I know I can do this. It’s only a matter of perseverance.
Through the writing and revising process, I’ve celebrated victories, bounced back from failures, thought my manuscript was ready (but it wasn’t) a hundred times over—and I continue to surprise myself with the momentum that I can achieve.
As I get closer to hitting my goals, this awful little voice creeps into my head, one that I need to shake off from time to time:
This is yours to lose. *gremlin voice*
It’s like a virus, a scene from a horror movie.
This is yours to lose. *demonic grumble*
It plagues the pit of my stomach.
This is yours to lose. *witch’s cackle*
It seeps into my brain when I’m driving, lying in bed, or thinking about writing.
This is yours to lose. *ghostly whisper*
It’s a nasty, stressful, self-deprecating, non-productive thought. It makes me frantic, like I’m in a race with myself, and time is running out. By putting my horrible, mixed-up, no-good thought out there and talking about it, I’m hoping that I can eradicate it right here, right now—or at least come up with a game plan for resisting it when it persists.
Here are some tactics for fighting my Evil Thought of Doom, and similar ones that you might be having:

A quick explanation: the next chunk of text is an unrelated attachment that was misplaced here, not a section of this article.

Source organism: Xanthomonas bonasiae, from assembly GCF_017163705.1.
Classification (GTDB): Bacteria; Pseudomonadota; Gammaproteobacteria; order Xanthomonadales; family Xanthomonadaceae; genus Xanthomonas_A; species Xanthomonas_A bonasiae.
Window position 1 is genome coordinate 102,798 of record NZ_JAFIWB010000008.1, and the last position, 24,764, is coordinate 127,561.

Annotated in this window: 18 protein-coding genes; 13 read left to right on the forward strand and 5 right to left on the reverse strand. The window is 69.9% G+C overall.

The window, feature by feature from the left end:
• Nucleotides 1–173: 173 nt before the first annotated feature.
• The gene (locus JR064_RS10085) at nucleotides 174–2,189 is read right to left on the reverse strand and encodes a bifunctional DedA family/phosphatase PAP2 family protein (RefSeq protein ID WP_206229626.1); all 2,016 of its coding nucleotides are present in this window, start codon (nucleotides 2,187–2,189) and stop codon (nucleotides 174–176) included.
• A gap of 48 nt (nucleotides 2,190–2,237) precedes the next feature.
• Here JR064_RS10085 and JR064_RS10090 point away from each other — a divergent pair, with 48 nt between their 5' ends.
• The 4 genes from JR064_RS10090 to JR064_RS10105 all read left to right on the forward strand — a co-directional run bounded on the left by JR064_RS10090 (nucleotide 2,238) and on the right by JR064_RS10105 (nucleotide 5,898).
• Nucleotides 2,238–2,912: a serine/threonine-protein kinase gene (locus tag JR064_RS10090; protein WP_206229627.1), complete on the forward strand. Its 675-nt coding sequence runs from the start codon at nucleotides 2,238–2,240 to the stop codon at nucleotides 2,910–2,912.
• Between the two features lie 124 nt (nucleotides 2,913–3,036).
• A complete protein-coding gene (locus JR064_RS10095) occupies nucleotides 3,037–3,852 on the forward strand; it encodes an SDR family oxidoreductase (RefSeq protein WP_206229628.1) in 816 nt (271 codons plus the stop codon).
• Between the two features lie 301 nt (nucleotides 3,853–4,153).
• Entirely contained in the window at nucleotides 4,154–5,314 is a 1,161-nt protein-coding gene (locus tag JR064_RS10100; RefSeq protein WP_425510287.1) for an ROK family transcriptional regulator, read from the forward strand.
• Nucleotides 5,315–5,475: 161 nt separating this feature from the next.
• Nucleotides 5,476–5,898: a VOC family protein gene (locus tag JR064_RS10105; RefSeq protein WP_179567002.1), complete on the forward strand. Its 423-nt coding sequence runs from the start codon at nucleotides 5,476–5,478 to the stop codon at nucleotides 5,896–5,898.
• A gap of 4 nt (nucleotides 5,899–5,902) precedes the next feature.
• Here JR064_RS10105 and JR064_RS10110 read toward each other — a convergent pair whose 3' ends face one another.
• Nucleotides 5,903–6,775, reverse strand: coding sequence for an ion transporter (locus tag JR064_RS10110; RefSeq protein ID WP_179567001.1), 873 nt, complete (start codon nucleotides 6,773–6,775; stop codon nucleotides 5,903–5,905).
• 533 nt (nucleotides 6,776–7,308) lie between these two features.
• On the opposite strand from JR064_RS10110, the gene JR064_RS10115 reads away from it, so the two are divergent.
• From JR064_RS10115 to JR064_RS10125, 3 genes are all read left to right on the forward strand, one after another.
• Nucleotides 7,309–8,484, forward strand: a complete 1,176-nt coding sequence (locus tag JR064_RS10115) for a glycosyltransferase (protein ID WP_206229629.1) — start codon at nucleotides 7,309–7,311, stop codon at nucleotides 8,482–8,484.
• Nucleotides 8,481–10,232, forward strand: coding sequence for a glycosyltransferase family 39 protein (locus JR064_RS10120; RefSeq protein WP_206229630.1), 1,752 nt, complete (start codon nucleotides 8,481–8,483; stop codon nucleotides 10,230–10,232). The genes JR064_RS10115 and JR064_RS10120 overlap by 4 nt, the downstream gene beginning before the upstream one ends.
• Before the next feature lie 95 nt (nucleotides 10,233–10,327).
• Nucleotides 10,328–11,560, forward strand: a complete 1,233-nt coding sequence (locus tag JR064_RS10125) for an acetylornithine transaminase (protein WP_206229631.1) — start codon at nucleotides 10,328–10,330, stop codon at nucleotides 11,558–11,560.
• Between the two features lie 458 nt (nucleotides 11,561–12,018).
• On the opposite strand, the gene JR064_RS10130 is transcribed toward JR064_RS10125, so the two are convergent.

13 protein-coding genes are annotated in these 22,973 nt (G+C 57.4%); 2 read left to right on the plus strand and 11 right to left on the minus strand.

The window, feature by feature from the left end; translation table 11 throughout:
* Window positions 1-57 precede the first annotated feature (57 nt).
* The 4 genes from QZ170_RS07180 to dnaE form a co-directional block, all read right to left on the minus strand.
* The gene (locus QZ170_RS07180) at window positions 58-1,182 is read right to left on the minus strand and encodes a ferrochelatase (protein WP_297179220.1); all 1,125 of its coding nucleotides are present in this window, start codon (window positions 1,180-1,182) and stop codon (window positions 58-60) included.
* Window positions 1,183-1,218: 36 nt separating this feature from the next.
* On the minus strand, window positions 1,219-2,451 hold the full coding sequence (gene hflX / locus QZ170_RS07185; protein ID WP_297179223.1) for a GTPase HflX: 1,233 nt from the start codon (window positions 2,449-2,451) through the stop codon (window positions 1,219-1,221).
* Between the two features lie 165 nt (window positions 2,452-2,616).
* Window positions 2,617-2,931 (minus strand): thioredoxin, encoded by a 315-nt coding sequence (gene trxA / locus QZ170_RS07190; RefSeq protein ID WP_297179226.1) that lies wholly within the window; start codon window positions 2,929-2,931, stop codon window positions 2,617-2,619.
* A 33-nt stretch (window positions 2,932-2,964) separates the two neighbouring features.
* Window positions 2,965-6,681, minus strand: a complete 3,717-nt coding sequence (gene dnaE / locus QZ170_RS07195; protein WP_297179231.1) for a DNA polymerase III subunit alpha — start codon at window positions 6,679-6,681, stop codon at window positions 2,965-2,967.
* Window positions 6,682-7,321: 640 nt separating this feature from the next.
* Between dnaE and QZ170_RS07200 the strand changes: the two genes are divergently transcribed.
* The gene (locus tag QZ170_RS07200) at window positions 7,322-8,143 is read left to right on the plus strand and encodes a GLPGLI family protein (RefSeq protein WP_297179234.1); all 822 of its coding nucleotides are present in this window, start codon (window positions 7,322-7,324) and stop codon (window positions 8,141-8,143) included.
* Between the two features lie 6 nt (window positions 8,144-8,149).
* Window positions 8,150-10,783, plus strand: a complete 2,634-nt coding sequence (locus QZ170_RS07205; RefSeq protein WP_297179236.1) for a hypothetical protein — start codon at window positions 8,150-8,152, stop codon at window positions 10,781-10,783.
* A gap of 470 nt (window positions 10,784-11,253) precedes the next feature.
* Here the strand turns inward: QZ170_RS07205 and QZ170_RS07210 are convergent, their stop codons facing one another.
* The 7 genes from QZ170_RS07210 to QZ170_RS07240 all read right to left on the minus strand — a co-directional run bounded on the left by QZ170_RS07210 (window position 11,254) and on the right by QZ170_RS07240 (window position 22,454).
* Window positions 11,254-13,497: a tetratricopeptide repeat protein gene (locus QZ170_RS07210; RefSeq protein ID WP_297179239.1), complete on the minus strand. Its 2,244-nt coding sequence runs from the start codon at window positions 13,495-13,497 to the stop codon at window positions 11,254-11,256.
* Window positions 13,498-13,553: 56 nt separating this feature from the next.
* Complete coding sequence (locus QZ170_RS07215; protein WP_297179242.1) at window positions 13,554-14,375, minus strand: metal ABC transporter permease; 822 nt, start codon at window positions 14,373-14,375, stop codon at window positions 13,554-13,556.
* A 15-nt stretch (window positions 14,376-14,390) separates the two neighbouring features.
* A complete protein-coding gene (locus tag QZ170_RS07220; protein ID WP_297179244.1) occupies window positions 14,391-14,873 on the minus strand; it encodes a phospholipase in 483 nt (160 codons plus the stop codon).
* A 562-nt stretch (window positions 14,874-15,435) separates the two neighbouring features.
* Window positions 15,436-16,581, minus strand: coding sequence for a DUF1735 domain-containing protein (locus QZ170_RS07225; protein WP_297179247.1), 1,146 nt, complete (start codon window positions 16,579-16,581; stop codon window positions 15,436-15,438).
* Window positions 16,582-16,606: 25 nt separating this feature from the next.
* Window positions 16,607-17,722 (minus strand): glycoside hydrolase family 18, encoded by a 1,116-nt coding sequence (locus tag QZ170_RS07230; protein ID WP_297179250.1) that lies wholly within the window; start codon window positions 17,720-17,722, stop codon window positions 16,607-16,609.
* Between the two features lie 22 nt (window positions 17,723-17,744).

1. Chill out. Take a deep breath. Cut yourself some slack. Take a moment away from writing, and be present while you are doing it. Let your life beyond the written page feed, not compete with your story and creative process.
2. Write the defeatist thought on a slip of paper. By doing so, you’re pulling it out of your head and giving it tangibility, like they do to Freddie Krueger in those Nightmare on Elm Street movies. You can fight it now.
3. Strike through the written thought and re-write it in a positive new way. For me, This is yours to lose just became, You’ve got this—keep going!
4. Place your new thought somewhere visible for quick reference. I tack mine to the bulletin board over my writer’s desk for when the old bad one comes lurking back around. One of my writing friends keeps her written affirmations trapped in a mason jar like fireflies. Others write down the bad ones and burn them in a ritual-cleansing ceremony.
Hey, do whatever works for you, but just keep going.